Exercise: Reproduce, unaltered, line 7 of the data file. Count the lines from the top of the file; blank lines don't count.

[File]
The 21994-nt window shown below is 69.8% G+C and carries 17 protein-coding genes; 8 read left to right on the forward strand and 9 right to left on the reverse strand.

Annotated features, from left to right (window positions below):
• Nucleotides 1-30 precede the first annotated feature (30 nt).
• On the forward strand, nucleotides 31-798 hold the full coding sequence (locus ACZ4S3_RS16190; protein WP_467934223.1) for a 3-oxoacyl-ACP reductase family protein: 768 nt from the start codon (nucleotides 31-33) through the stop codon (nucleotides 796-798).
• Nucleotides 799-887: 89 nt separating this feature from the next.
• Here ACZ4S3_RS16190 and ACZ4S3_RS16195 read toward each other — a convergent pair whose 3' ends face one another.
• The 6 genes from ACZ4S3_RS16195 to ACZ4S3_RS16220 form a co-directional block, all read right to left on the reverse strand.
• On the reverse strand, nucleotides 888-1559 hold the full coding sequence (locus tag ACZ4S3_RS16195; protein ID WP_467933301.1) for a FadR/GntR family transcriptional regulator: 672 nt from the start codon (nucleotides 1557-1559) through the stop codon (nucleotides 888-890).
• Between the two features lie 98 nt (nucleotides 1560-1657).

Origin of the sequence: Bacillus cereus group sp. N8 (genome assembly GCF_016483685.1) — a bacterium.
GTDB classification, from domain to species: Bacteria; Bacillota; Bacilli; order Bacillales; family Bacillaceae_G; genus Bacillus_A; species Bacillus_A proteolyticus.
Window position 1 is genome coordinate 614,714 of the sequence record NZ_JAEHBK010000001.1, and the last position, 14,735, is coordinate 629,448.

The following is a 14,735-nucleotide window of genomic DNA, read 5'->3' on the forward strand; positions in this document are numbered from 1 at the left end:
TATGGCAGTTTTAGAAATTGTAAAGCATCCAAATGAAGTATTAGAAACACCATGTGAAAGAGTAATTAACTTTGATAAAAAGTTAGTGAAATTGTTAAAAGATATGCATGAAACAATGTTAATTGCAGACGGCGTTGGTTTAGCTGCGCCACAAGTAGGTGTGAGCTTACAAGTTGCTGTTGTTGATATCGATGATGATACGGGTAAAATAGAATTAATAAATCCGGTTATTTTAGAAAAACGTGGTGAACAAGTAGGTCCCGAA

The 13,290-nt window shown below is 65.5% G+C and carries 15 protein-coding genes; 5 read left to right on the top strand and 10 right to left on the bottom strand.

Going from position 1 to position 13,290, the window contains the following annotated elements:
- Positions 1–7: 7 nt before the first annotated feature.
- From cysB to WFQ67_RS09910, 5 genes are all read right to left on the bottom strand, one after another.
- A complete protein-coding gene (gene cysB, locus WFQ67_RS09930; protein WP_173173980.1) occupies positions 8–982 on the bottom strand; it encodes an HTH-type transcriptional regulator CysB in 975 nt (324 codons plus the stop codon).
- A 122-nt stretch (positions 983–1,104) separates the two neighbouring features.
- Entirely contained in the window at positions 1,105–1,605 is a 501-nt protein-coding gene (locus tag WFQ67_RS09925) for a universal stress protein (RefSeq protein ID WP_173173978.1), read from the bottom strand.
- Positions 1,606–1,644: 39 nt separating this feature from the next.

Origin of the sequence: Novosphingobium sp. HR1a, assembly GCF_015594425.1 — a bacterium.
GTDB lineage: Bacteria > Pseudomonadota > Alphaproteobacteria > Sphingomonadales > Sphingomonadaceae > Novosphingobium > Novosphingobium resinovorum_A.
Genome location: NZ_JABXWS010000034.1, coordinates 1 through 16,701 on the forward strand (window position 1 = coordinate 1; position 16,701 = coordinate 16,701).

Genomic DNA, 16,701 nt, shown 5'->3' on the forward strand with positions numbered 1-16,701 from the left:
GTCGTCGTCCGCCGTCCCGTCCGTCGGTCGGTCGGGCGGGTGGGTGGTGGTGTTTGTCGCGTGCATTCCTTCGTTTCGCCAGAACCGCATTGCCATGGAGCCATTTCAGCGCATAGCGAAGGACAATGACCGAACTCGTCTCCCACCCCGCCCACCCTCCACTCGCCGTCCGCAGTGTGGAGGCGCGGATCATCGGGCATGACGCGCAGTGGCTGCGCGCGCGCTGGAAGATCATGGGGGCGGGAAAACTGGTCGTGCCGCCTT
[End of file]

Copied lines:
• The 6 genes from ACZ4S3_RS16195 to ACZ4S3_RS16220 form a co-directional block, all read right to left on the reverse strand.